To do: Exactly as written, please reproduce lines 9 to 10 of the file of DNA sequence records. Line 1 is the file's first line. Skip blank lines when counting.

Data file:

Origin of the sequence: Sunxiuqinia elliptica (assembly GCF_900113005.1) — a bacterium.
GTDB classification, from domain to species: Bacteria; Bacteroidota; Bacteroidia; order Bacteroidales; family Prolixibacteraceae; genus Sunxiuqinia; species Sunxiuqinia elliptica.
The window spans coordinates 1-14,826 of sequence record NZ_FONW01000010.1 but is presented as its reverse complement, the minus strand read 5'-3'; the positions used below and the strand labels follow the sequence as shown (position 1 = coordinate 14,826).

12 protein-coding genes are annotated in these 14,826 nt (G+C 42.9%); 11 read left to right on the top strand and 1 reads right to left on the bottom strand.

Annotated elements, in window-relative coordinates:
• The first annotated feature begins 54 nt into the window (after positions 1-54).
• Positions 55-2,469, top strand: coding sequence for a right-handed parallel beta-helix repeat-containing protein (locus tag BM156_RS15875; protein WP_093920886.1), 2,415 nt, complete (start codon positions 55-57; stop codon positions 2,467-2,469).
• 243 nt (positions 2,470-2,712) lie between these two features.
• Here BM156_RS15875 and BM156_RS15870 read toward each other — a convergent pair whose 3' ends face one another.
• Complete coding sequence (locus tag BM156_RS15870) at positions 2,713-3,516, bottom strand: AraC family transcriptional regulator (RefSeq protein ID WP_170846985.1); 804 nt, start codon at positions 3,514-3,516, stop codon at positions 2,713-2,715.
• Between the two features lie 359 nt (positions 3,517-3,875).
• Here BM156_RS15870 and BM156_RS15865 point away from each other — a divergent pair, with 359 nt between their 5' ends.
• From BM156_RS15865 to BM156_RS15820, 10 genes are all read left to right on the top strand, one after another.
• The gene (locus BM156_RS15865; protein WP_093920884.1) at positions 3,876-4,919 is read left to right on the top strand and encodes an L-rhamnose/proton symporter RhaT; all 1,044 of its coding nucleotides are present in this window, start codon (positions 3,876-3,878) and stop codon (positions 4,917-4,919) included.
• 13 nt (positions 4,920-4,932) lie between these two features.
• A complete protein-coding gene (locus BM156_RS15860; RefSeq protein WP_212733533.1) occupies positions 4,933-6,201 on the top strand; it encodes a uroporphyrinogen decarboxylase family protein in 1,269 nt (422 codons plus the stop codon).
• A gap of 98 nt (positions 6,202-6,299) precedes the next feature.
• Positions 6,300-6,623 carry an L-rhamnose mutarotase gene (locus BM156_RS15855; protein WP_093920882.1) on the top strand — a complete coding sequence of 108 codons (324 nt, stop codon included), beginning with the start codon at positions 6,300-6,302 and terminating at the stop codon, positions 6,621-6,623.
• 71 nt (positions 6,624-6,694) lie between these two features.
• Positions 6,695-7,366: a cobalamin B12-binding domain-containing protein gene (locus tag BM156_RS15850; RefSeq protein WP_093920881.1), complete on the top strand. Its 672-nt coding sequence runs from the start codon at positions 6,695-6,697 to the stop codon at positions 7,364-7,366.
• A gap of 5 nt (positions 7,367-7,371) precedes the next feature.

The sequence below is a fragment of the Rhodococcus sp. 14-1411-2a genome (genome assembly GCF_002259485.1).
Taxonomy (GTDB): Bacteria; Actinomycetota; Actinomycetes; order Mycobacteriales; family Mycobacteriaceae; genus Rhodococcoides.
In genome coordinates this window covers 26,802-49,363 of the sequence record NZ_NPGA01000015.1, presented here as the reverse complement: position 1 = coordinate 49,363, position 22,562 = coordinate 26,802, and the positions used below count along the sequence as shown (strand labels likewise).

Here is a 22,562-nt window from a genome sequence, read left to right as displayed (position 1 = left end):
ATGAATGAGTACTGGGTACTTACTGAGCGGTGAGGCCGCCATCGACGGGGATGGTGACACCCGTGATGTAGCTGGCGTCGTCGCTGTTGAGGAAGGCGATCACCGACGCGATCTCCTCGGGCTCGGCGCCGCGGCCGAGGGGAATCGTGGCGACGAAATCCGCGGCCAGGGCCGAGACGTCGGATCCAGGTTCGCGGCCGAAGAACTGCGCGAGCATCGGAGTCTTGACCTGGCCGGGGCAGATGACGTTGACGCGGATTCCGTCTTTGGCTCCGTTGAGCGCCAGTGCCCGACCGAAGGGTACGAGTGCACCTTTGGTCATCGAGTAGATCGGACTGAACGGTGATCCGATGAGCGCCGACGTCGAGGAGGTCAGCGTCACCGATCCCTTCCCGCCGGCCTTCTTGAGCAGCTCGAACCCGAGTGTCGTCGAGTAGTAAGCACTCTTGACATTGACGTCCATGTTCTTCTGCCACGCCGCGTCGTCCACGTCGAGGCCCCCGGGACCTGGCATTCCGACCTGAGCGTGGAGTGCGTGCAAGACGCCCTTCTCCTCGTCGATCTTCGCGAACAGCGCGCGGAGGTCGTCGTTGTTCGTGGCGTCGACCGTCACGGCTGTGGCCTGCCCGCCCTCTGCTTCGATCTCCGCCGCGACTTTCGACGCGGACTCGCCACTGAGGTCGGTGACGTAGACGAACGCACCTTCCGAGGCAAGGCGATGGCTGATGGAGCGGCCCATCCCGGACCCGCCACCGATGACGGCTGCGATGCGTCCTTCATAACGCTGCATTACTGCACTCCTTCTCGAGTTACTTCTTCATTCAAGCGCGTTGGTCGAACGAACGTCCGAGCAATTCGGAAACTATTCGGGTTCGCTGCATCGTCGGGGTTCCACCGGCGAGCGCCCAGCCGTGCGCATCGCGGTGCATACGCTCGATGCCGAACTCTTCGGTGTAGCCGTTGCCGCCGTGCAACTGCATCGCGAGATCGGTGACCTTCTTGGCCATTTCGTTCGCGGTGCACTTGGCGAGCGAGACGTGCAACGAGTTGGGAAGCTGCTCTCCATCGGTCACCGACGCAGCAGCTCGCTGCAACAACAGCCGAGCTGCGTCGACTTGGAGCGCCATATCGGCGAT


• Here BM156_RS15875 and BM156_RS15870 read toward each other — a convergent pair whose 3' ends face one another.
• Complete coding sequence (locus tag BM156_RS15870) at positions 2,713-3,516, bottom strand: AraC family transcriptional regulator (RefSeq protein ID WP_170846985.1); 804 nt, start codon at positions 3,514-3,516, stop codon at positions 2,713-2,715.